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The Wrecking Crew Trailer


The 1960s was an incredible decade for music, with the likes of Beach Boys, Frank Sinatra, Sonny & Cher, The Monkees and many, many others producing timeless hits that remain in the world's consciousness to this day. However, little do people know the reason for all these genius hits, for the catchy melodies and iconic hooks; behind every great artist of the day was a band unlike any other. The Wrecking Crew were probably the most sought after session musicians of the era, producing beats for all areas of the West Coast Sound, winning Grammys and become just as rich as the people they were supporting - and yet the general public remained widely oblivious to the music industry's secret weapon. They may have been ever-evolving, but these LA artists were still top choice for the biggest stars, namely Phil Spector who dubbed them 'The Phil Spector Wall of Sound Orchestra'.

Continue: The Wrecking Crew Trailer

The Wrecking Crew - Featurette And Clips


Through the 1960s, a collection of Los Angeles musicians worked together in order to support acts like The Beach Boys and Frank Sinatra. This group was called The Wrecking Crew, and they created some of the greatest and most influential songs, without receiving any of the credit for it. Beach Boys co-founder, Bryan Wilson, described how they were the most important part of that period in music. A documentary 12 years in the making, sheds some light on some of the unsung heroes of the musical industry in the 1960s.

Continue: The Wrecking Crew - Featurette And Clips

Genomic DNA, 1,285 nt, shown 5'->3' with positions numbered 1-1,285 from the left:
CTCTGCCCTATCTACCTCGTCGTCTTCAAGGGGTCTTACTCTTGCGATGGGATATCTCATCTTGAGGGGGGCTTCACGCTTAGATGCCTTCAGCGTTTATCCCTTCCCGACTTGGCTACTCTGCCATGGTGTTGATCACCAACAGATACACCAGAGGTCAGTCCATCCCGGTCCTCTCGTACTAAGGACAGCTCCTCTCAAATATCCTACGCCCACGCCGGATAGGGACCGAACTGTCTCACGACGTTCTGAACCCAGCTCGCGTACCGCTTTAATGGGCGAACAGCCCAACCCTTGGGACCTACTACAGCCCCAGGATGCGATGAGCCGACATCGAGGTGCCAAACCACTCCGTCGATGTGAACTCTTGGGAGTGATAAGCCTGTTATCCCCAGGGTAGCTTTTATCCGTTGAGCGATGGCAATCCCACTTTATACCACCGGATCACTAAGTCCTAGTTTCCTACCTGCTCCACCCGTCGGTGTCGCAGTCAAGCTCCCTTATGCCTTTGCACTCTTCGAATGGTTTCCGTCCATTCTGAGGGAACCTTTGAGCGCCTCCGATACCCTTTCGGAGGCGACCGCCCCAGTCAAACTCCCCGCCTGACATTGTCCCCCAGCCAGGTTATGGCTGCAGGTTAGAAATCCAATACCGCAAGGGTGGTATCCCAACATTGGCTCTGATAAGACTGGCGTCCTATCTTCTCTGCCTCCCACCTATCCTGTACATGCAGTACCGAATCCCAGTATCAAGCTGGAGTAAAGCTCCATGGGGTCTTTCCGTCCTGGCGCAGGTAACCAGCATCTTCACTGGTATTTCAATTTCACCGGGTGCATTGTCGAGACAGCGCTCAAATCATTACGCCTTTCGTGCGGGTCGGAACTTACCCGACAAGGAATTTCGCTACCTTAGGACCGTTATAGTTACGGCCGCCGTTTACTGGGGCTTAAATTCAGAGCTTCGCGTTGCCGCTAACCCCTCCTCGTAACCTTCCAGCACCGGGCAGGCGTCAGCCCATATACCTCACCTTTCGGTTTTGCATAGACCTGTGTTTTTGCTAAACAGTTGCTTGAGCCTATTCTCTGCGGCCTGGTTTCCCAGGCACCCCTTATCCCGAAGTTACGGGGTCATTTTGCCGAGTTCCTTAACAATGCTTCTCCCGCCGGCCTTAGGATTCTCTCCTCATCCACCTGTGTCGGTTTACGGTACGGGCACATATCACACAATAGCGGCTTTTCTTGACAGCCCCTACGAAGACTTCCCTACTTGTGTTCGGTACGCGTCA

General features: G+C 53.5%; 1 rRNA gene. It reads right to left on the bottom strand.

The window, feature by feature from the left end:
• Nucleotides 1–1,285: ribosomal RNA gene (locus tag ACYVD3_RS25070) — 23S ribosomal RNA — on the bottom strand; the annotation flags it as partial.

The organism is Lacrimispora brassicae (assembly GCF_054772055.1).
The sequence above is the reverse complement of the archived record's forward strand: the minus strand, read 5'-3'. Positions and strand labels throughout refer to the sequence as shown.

Hairspray (1988) Review


Good
Some 34 years after the Supreme Court ended segregation, John Waters made Hairspray, probably his most wholesome film ever (it's rated PG), to relive his Baltimore youth among the regulars of his local American Bandstand-esque dance show. Hairspray's The Corny Collins Show was indeed based on a real Baltimore show called The Buddy Deane Show, and Waters' skewering of the young Elvises and their high-hair girls is dead-on.

Set in 1963, Baltimore was still fighting integration by refusing to let black youths participate in shows like these. The minority finds an unlikely champion, though, in Tracy Turnblad (Ricki Lake) an enormous girl who only wants to dance! As the pretty kids push against the rising popularity of the fat girl, a convenient analogue to racial discrimination develops.

Continue reading: Hairspray (1988) Review

Hairspray Review


Good
Some 34 years after the Supreme Court ended segregation, John Waters made Hairspray, probably his most wholesome film ever (it's rated PG), to relive his Baltimore youth among the regulars of his local American Bandstand-esque dance show. Hairspray's The Corny Collins Show was indeed based on a real Baltimore show called The Buddy Deane Show, and Waters' skewering of the young Elvises and their high-hair girls is dead-on.

Set in 1963, Baltimore was still fighting integration by refusing to let black youths participate in shows like these. The minority finds an unlikely champion, though, in Tracy Turnblad (Ricki Lake) an enormous girl who only wants to dance! As the pretty kids push against the rising popularity of the fat girl, a convenient analogue to racial discrimination develops.

Continue reading: Hairspray Review

Waco: The Rules of Engagement Review


Weak
For someone who lived 60 miles away from Waco during the time the whole Koresh thing went down, this is a pretty tepid and dry treatment of the incident, heavily biased toward the Branch Davidians, who kept an arsenal that would keep Kosovo alive another year inside a compound in rural Texas. Interesting for documentarians and conspiracy theorists, probably too dry and ultimately too pedantic for everyone else. Then again, as history has since shown, maybe all those conspiracy hounds had a point. Too bad it wasn't presented in a more interesting and forceful fashion.
Sonny Bono

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